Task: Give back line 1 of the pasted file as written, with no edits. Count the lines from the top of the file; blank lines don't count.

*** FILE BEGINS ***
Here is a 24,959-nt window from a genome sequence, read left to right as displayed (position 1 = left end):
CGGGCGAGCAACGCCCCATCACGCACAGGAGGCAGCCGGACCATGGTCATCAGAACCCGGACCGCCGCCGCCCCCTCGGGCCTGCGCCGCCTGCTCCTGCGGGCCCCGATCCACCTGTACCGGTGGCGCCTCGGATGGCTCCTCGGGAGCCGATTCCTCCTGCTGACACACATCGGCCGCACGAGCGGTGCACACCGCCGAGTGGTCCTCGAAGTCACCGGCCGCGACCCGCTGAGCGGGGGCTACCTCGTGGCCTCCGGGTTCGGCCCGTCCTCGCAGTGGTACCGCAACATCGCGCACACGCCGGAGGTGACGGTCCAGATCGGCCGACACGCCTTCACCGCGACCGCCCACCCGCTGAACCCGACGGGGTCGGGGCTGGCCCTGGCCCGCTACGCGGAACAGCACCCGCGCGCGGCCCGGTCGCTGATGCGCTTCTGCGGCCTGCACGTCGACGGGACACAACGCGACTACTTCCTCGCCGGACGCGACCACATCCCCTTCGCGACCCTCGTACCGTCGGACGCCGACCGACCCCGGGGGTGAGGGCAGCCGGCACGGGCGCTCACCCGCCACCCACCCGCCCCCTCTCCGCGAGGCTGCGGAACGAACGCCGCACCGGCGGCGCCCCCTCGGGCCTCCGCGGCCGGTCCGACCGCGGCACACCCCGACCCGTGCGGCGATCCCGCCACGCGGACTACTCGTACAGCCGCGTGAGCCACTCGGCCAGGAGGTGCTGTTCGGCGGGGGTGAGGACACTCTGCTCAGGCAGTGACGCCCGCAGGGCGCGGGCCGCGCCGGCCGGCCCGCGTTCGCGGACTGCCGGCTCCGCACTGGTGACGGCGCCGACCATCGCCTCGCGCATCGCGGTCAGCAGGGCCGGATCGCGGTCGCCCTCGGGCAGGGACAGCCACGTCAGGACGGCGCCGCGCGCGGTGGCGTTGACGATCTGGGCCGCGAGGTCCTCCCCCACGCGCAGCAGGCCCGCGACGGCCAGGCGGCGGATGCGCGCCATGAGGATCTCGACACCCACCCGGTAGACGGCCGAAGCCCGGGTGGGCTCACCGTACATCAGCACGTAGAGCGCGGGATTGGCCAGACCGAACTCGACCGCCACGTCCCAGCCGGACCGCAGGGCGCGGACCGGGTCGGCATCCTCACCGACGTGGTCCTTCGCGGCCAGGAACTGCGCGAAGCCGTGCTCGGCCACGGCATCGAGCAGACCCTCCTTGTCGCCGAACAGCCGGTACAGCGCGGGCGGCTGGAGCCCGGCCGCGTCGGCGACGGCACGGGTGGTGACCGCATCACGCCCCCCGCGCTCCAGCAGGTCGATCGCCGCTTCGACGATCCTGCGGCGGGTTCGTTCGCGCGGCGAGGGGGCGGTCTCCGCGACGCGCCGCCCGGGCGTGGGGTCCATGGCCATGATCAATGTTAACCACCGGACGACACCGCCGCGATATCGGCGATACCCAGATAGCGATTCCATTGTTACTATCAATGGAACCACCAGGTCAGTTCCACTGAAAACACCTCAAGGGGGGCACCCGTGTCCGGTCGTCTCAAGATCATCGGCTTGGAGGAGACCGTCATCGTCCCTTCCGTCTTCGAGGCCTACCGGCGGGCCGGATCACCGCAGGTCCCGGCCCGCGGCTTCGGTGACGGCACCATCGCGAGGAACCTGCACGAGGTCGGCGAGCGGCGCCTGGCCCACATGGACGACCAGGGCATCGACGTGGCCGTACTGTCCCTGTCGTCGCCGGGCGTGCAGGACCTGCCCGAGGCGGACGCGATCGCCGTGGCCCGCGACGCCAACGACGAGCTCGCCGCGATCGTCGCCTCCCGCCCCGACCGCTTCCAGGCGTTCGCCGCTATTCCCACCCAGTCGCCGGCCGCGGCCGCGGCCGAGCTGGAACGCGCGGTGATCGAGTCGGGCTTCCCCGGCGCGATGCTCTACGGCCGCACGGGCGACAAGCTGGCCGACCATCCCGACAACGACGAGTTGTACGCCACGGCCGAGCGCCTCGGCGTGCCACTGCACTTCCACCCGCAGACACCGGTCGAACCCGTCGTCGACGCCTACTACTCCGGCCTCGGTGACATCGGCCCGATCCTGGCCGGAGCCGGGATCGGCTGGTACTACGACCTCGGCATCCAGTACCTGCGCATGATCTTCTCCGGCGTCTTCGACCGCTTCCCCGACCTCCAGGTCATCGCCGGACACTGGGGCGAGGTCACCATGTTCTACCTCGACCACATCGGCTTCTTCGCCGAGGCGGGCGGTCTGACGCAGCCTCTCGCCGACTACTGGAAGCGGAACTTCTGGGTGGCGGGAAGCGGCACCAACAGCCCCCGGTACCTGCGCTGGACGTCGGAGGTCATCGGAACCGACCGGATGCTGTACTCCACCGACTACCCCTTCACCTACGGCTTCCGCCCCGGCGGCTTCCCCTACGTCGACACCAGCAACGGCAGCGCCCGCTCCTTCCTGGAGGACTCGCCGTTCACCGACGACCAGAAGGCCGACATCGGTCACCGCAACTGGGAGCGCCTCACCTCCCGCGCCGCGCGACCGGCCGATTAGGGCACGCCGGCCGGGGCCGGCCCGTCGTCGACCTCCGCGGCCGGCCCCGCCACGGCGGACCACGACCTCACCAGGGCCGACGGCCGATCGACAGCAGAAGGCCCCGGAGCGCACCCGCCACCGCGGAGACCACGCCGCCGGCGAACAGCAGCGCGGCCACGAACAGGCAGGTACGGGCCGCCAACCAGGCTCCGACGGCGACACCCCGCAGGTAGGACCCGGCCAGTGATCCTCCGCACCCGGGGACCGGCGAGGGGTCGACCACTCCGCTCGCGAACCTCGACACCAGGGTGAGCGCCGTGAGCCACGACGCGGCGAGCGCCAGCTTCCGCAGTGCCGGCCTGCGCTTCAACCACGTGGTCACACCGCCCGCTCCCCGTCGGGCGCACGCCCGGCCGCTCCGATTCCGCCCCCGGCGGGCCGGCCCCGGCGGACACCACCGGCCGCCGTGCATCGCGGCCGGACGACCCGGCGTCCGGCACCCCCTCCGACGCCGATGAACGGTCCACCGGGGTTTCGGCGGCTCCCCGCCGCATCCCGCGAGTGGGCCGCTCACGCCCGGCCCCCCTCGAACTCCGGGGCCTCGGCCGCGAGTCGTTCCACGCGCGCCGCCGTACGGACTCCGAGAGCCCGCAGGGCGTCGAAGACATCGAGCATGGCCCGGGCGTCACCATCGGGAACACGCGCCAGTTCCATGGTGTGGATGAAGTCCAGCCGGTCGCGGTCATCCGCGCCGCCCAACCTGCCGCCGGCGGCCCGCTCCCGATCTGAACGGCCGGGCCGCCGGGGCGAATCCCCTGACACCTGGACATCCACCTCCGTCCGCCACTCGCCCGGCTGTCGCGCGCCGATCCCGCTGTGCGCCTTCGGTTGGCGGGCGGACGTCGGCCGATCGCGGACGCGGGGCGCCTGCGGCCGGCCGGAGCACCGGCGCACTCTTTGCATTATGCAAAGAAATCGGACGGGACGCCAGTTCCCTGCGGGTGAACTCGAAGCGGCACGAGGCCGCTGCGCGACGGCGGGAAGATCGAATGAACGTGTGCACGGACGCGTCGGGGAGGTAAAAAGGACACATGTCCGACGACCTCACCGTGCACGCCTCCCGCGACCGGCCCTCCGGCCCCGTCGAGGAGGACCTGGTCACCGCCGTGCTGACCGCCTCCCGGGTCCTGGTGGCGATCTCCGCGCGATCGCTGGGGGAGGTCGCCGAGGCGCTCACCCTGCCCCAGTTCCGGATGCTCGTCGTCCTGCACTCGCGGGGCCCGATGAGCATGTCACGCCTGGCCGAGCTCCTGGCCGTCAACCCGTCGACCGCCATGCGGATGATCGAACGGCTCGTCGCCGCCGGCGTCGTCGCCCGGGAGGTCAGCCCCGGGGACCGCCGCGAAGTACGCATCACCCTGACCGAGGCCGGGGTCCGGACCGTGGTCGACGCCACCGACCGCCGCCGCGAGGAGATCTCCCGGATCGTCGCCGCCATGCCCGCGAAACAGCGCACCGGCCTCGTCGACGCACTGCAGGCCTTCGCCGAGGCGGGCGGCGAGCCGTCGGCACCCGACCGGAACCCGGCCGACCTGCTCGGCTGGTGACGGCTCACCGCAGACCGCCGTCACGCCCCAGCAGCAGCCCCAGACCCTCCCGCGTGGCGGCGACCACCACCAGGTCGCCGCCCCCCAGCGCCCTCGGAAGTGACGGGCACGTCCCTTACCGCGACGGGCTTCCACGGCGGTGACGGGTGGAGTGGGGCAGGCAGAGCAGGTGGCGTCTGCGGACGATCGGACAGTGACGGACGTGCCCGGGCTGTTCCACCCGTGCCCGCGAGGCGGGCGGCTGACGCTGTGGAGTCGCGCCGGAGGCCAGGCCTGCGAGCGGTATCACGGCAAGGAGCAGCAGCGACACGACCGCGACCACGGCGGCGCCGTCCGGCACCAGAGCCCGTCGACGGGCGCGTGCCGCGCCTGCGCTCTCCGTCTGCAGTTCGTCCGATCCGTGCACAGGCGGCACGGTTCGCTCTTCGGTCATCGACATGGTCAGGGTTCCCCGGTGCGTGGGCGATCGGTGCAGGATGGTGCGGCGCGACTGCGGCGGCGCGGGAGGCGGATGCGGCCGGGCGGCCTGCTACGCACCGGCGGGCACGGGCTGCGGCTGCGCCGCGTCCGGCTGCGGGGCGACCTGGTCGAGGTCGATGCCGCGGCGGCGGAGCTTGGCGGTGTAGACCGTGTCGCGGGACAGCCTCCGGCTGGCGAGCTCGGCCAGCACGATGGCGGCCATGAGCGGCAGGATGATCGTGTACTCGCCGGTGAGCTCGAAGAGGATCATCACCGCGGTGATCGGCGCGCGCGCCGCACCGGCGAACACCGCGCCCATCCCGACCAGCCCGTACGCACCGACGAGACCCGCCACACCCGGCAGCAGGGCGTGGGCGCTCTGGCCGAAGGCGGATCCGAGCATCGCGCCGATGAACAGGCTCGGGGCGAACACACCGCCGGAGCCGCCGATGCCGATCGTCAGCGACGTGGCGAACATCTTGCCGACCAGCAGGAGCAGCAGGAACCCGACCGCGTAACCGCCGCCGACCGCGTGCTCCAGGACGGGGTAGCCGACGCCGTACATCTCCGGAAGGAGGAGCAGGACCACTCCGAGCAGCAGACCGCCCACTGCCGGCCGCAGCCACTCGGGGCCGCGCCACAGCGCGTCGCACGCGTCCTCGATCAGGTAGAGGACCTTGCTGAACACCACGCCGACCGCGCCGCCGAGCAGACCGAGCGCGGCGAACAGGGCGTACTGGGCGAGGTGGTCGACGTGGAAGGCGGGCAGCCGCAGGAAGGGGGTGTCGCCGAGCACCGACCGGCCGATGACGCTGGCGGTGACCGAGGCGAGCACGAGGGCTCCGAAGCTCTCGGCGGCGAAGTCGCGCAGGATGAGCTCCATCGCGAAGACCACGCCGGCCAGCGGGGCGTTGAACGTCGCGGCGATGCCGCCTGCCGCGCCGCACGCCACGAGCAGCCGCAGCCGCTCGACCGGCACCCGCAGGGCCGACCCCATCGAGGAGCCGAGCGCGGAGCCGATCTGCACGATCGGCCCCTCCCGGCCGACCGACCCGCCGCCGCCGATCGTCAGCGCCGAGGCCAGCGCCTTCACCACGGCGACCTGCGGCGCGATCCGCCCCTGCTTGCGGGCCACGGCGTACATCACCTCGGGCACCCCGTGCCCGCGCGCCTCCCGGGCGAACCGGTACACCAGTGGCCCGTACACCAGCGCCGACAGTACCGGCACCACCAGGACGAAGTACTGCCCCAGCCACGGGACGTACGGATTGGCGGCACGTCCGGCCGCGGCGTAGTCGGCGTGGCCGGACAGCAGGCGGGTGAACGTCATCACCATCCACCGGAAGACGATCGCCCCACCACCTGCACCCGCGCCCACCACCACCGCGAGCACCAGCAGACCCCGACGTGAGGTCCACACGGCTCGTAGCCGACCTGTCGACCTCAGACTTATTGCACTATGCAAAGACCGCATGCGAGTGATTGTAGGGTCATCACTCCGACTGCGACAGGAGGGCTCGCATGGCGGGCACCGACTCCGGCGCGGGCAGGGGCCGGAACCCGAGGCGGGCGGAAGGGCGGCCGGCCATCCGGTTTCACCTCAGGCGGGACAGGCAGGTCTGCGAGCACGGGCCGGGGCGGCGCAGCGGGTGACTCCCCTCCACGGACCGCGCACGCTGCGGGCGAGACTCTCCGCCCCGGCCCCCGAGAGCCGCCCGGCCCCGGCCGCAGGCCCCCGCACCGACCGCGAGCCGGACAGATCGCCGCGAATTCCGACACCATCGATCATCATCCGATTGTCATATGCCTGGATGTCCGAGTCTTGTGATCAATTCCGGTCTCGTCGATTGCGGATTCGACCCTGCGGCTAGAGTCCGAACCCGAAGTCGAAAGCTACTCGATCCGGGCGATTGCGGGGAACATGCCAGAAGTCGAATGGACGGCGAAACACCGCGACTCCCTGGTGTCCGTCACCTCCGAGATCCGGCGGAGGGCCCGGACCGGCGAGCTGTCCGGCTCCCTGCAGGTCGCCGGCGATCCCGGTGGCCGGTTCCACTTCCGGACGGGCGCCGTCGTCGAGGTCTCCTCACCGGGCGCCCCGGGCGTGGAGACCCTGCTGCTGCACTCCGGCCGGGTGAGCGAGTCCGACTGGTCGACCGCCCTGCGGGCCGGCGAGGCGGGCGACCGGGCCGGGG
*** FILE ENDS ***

Here is a 24,959-nt window from a genome sequence, read left to right as displayed (position 1 = left end):